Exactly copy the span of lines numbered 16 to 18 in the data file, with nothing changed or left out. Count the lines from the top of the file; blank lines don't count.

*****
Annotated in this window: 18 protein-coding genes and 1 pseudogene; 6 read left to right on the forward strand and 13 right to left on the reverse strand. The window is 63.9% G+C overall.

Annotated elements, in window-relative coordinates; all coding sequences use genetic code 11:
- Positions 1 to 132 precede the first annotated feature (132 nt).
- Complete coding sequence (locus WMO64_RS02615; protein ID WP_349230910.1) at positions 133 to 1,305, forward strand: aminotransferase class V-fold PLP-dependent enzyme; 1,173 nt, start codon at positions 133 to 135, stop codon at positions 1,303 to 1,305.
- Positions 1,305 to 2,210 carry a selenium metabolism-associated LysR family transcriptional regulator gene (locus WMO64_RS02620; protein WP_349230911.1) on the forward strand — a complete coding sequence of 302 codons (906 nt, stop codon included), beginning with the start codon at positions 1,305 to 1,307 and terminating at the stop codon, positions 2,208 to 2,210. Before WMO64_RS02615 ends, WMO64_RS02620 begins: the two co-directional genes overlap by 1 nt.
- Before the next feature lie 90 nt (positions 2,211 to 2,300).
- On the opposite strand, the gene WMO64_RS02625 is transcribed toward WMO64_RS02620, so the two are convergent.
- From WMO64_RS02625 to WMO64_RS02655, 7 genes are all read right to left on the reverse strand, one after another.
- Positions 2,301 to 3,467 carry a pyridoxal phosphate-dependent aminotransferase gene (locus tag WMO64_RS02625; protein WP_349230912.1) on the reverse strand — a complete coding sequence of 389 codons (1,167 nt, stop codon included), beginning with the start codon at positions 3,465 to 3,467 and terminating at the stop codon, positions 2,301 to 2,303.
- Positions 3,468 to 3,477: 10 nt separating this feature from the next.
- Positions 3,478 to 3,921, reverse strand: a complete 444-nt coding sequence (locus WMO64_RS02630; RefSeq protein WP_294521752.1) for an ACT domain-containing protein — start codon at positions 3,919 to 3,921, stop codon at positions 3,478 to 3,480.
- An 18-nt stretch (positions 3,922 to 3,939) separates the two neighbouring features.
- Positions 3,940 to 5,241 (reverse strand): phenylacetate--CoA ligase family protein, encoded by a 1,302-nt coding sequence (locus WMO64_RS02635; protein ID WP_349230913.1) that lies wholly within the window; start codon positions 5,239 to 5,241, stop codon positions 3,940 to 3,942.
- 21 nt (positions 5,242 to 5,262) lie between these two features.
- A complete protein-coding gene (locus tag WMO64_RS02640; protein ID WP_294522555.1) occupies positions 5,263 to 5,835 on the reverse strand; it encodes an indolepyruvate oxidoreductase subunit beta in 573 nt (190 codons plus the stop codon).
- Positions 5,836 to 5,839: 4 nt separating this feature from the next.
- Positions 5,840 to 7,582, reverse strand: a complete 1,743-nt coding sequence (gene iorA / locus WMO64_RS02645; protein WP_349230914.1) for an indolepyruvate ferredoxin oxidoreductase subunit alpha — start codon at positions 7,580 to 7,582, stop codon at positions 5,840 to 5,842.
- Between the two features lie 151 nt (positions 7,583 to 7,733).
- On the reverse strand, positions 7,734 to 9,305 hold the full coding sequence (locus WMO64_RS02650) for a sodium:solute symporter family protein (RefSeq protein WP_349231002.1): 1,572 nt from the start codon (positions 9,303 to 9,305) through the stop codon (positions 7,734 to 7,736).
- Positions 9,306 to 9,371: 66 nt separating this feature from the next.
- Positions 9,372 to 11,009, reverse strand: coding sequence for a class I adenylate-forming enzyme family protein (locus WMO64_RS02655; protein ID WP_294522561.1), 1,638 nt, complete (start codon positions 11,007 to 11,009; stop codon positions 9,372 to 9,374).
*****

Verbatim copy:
- Positions 5,836 to 5,839: 4 nt separating this feature from the next.
- Positions 5,840 to 7,582, reverse strand: a complete 1,743-nt coding sequence (gene iorA / locus WMO64_RS02645; protein WP_349230914.1) for an indolepyruvate ferredoxin oxidoreductase subunit alpha — start codon at positions 7,580 to 7,582, stop codon at positions 5,840 to 5,842.
- Between the two features lie 151 nt (positions 7,583 to 7,733).